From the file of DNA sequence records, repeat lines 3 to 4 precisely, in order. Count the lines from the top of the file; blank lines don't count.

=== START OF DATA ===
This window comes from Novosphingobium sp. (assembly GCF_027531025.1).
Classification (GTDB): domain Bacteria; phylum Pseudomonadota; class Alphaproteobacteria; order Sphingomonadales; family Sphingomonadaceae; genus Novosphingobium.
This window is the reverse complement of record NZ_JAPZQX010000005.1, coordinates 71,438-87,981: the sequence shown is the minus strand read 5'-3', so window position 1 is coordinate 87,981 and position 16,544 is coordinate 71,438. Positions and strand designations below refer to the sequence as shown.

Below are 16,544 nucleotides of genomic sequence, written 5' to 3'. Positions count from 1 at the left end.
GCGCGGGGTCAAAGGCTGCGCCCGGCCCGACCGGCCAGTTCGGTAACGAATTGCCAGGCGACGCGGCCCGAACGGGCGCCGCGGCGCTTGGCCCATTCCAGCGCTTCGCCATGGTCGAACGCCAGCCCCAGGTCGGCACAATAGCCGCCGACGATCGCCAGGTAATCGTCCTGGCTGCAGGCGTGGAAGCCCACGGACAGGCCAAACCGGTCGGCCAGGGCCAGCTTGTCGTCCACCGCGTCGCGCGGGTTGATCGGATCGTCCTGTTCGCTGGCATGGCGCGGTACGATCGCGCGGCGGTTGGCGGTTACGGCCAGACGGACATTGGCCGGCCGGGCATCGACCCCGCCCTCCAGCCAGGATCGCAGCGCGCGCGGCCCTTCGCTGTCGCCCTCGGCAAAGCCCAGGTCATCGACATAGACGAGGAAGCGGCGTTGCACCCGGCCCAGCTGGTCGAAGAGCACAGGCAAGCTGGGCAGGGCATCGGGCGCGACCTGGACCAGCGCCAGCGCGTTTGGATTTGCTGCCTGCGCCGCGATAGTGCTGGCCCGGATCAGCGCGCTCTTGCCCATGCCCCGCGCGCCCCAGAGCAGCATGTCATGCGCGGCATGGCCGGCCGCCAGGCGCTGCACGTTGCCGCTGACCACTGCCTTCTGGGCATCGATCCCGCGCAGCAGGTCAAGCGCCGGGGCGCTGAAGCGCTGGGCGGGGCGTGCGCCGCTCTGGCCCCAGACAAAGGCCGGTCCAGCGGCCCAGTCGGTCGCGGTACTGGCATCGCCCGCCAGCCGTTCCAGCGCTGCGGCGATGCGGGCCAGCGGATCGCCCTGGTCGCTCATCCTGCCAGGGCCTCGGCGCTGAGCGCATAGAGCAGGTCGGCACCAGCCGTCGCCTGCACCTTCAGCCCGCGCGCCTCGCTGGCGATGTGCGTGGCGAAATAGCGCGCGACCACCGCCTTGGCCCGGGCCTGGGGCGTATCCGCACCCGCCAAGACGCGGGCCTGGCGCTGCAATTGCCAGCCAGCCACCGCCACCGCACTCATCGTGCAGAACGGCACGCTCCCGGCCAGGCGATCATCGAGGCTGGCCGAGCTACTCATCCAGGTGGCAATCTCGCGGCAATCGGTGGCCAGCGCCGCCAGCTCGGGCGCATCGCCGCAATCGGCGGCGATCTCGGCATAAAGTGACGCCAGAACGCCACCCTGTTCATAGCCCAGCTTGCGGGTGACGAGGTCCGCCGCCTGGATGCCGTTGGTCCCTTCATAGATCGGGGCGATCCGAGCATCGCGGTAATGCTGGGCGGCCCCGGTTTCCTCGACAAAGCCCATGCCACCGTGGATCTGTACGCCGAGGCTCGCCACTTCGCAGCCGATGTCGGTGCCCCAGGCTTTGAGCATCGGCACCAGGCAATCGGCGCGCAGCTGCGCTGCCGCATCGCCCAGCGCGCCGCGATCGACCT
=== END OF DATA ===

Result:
This window is the reverse complement of record NZ_JAPZQX010000005.1, coordinates 71,438-87,981: the sequence shown is the minus strand read 5'-3', so window position 1 is coordinate 87,981 and position 16,544 is coordinate 71,438. Positions and strand designations below refer to the sequence as shown.

Below are 16,544 nucleotides of genomic sequence, written 5' to 3'. Positions count from 1 at the left end.